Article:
• If Carol Queen hadn’t been there, no one in the room would have spoken to the fact that pornography is, in fact, not solely a product of the heterosexual male imagination, created for consumption by heterosexual men. The discourse about porn in the film and throughout most of the Q&A rested on the erasure of women and queer folks who create and consume erotic material without being coerced or exploited into doing so by the patriarchal overlords. Dines seems to believe that in her perfect (socialist feminist) universe, no one would make porn she didn’t like, because of course no one would voluntarily make pornography that squicks her out. I didn’t hear any evidence last night that Dines would have been able to make sense of me as a queer woman who creates and consumes erotic materials, in both solitary and relational contexts. Who has both an incredibly egalitarian, loving sexual relationship with another woman and enjoys some kinky and rough sex fantasies, which work together symbiotically to enrich my relational life. In Dines’ narrative of porn, my experience is rendered completely invisible — and while one person’s experience does not a data-set make, that dissonance makes me doubt her theory’s explanatory power.
  • Also, while we’re at it, men who enjoy sex with women are not, in fact, controlled by their dicks — and men’s penes aren’t somehow inherently threatening and oppressive to women who enjoy having sex with men. Male sexuality is not some mysterious, all-powerful, aggressive, violent, controlling force that must be contained and managed externally (i.e. “domesticated”). I believe people of all sexes, sexualities, and genders, are equally capable of exploring their sexual desires in ways that aren’t — for lack of a better word — “antisocial.”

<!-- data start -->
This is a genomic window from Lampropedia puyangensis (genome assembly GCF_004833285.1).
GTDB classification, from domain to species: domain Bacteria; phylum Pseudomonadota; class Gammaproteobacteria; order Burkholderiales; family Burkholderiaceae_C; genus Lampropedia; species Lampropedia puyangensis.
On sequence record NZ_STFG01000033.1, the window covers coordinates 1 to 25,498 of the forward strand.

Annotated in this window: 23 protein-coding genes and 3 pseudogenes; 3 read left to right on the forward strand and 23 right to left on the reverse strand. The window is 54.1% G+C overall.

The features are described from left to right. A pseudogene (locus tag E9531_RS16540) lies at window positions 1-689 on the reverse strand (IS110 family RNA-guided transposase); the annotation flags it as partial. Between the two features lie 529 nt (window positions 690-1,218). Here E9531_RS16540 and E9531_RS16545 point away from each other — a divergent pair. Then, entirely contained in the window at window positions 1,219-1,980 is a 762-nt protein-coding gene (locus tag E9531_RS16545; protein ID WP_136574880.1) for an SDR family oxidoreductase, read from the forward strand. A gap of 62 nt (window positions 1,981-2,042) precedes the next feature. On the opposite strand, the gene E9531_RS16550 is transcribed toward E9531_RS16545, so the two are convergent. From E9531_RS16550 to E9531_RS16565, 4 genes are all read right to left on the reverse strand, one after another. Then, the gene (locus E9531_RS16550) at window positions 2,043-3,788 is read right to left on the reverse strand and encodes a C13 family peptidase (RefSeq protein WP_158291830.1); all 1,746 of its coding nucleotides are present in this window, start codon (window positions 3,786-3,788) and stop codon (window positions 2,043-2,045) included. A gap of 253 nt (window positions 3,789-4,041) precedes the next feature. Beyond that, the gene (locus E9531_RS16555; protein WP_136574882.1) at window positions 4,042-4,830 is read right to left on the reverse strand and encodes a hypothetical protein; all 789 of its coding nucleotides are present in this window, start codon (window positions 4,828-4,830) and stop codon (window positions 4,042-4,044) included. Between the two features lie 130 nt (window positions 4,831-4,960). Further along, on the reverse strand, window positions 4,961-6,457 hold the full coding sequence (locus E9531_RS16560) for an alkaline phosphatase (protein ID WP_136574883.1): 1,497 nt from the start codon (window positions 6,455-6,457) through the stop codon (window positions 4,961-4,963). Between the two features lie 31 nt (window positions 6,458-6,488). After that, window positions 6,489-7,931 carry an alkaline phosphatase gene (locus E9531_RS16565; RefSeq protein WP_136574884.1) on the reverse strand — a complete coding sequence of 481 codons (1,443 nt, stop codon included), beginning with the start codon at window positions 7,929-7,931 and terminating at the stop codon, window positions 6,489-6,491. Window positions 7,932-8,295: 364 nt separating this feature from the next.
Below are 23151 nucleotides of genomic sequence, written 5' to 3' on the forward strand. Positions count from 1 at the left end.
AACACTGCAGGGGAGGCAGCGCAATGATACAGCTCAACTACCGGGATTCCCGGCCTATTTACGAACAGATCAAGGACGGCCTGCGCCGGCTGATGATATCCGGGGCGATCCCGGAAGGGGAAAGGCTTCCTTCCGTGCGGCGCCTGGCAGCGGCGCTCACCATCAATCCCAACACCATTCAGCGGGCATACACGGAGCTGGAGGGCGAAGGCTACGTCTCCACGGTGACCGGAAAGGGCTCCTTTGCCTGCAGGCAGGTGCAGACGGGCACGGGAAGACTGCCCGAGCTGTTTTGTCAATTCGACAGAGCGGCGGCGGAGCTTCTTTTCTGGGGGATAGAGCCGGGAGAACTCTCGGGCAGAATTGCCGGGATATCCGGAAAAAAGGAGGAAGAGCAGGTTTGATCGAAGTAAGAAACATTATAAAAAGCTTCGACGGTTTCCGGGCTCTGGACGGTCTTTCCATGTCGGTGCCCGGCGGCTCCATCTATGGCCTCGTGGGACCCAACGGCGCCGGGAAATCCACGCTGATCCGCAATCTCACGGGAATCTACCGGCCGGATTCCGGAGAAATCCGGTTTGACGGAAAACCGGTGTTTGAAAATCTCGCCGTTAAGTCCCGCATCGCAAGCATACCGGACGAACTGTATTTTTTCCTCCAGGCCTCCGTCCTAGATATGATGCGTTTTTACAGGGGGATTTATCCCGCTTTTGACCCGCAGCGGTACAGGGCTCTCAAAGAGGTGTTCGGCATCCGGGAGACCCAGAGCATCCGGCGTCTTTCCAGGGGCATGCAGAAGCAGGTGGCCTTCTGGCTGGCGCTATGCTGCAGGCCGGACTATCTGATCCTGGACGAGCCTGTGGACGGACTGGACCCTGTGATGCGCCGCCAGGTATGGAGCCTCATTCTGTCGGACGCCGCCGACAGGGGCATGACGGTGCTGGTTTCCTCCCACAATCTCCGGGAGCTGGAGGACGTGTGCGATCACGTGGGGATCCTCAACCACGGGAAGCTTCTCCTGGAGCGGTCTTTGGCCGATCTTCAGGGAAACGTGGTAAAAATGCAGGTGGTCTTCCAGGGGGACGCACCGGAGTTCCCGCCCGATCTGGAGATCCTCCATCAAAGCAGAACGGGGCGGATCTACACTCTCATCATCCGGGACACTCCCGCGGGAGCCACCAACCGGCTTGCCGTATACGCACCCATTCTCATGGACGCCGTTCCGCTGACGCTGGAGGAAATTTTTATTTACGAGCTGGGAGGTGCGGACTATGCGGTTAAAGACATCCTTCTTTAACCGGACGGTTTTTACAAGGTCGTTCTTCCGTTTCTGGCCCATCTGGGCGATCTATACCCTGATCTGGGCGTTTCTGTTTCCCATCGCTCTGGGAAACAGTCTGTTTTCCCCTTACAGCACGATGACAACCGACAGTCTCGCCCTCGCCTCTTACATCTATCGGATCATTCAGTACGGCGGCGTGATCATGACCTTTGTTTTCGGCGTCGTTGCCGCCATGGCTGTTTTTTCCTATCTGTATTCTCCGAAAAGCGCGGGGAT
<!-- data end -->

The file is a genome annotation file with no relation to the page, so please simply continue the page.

I come to this conversation with my own experience of pornography, obviously. I’ve seen a vanishingly small amount of video porn — most of it filtered through secondary sources like documentaries or embedded within feature films (where we just call them “sex scenes”). I’ve never experienced sexually explicit materials in the context of emotional coercion or physical abuse, and have never felt the presence of sexually explicit materials compromised my intimate relationships. Aside from some early childhood peer-to-peer situations that made me passingly uncomfortable (and probably deserve a post at some point), I’ve basically felt like I had bodily autonomy and sexual self-determination. My teenage years and young adulthood were characterized by self-directed exploration of human sexuality and my own sexual desires, mostly through fiction and non-fiction, and solitary sex. When I didn’t find sexually explicit narratives that satisfied me, I decided to create my own.

Did I have sexual struggles? Certainly. I was reflexively anti-porn early on because I’d imbibed the cultural narrative of “porn” as relationship destroying, the last resort of the lonely, as anti-feminist objectification. At the same time, I was discovering that mild bondage scenarios and actual mild bondage were a huge turn-on for me. Together, these two conflicting messages me feel like a bad feminist, and made me feel overwhelmed by my own sexual desires. But if pornography hadn’t been demonized by those around me, maybe I would have realized before my mid-twenties that fantasizing about ceding control in a sexual situation isn’t the same as wanting to be literally helpless. I don’t wish my younger self hadn’t been exposed to bondage imagery or narratives — I wish I’d been given better tools with which to analyze both it and my responses to what I saw.

I just don’t experience the existence of sexually explicit materials — even if its porn I’m turned off by — as threatening to my own sexual self-determination or my ability to find, and form meaningful connection with, other sexually-compatible human beings. I don’t see “porn” as an enemy.

Overall, I wish we — as a culture — could move beyond the moral panic that sexually-explicit material seems to engender in a fairly high percentage of the population  and talk instead about all of the tools we already have at our disposal to critique unhelpful cultural narratives in porn, to advocate for workers’ rights, and to develop our own sense of sexual self-determination. I heard Carol Queen making a bid for that shift to take place last night, and I heard Gail Dines resisting it with all her rhetorical might.
Since writing this post, I’ve published a review of the film, The Price of Pleasure, and a more thorough summary and analysis of the debate itself. Finally, some thoughts on the positive potential of porn.